Jean's death rattled and confounded Stewart and set afire her activist spirit. The only action she knew to take was to do what she does best, enabling people to effectively share and experience a communal empowerment through healing.

“People are wounded every day, and we can begin to heal that pain by connecting to others who have experienced forms of pain, ” Stewart says.

Freedman’s Town to Botham Jean: Stories for Racial Healing premieres at Moody Performance Hall on Tuesday, May 21. Following the initial performance, various free shows will take place at Dallas public libraries throughout the city, ending on June 22.

McElroy recruited most of the performers, and a couple came through the Oral Fixation network, Stewart says.
One sector of Dallas’ population whose voice will go unheard, to Stewart’s initial dismay, is that of a white male willing to talk candidly about his own past or present prejudices. In this case, “the white male voice isn’t yearning to be heard,” Stewart says.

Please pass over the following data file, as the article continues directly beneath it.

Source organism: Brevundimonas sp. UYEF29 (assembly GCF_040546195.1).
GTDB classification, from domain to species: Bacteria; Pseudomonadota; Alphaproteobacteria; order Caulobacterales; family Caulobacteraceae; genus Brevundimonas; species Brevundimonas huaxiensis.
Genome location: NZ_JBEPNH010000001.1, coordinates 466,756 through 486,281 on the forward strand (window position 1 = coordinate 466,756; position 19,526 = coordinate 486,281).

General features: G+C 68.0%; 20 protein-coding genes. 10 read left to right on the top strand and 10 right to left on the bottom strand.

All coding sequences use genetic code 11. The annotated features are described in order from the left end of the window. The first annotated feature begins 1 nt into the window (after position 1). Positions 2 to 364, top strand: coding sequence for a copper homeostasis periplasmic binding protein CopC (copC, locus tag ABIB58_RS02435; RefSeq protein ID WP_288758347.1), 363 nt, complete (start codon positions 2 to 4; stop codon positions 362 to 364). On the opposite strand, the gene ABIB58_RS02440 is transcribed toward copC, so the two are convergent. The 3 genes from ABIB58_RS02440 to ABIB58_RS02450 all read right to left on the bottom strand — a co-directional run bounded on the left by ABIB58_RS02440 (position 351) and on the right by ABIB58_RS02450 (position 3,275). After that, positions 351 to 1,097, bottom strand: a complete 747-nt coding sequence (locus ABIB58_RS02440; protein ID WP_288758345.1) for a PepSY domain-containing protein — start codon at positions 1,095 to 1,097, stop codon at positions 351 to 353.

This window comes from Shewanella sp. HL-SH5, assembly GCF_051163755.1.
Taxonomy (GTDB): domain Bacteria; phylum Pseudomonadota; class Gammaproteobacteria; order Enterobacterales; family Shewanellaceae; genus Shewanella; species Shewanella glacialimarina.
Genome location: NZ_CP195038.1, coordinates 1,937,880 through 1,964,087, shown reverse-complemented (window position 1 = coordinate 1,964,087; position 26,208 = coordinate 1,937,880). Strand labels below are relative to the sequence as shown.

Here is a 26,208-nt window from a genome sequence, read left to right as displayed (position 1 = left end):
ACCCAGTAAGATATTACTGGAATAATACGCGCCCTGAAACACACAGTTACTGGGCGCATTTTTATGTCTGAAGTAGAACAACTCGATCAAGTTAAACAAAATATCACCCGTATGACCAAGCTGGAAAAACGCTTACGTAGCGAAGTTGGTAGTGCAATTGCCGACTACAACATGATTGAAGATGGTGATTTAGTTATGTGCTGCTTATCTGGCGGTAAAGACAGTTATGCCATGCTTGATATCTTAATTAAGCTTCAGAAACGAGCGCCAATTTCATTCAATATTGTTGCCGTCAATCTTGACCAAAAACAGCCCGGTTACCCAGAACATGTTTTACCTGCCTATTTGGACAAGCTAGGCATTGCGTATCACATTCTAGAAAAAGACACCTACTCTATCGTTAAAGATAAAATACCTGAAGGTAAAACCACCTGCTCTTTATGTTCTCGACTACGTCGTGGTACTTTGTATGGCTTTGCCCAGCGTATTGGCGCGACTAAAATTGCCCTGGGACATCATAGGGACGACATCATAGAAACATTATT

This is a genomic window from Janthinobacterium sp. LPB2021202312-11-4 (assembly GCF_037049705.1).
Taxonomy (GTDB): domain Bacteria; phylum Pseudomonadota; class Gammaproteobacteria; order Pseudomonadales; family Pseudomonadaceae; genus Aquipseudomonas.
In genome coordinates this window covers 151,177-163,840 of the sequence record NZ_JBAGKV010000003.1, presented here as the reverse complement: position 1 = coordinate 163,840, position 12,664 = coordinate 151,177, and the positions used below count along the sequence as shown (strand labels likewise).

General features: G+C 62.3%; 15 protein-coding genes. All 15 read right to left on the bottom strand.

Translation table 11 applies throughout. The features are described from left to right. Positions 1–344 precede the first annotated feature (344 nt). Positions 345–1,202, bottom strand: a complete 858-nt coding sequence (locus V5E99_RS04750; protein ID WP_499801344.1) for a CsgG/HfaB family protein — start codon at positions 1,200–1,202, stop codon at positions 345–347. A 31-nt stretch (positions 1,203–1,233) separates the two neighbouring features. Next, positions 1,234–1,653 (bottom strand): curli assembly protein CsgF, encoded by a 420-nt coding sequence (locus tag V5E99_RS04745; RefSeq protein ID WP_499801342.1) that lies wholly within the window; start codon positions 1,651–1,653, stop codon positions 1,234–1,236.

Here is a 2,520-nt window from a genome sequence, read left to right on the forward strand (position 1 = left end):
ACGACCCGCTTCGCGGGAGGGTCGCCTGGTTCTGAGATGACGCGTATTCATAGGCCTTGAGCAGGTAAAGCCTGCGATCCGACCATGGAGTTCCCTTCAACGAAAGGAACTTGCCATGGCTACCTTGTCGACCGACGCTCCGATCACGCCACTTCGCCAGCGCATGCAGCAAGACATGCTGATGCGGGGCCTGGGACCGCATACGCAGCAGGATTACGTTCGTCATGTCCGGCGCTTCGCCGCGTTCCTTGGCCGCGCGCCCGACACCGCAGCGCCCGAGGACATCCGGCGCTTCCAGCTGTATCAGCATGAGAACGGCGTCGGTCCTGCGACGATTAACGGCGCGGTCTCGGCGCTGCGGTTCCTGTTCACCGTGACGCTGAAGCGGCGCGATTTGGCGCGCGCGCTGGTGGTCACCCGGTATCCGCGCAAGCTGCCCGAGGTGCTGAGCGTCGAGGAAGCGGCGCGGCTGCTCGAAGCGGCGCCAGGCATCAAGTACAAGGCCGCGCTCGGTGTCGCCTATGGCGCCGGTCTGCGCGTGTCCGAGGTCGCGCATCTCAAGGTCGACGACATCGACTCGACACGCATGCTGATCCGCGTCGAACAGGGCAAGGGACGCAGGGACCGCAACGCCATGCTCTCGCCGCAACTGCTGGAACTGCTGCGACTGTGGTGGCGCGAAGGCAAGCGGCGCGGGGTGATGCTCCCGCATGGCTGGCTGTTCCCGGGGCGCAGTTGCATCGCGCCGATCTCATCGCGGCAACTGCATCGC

Disappointed after a diligent search for a guy who would own up to a racist background, Stewart realized that she might not have found a white man to lend a voice, but perhaps one would lend an ear.

“We have a group of people with incredible perspective who typically are not heard," Stewart says. "Hopefully the white male audience will listen, because the audience is just as much a part of the performance as the people onstage.”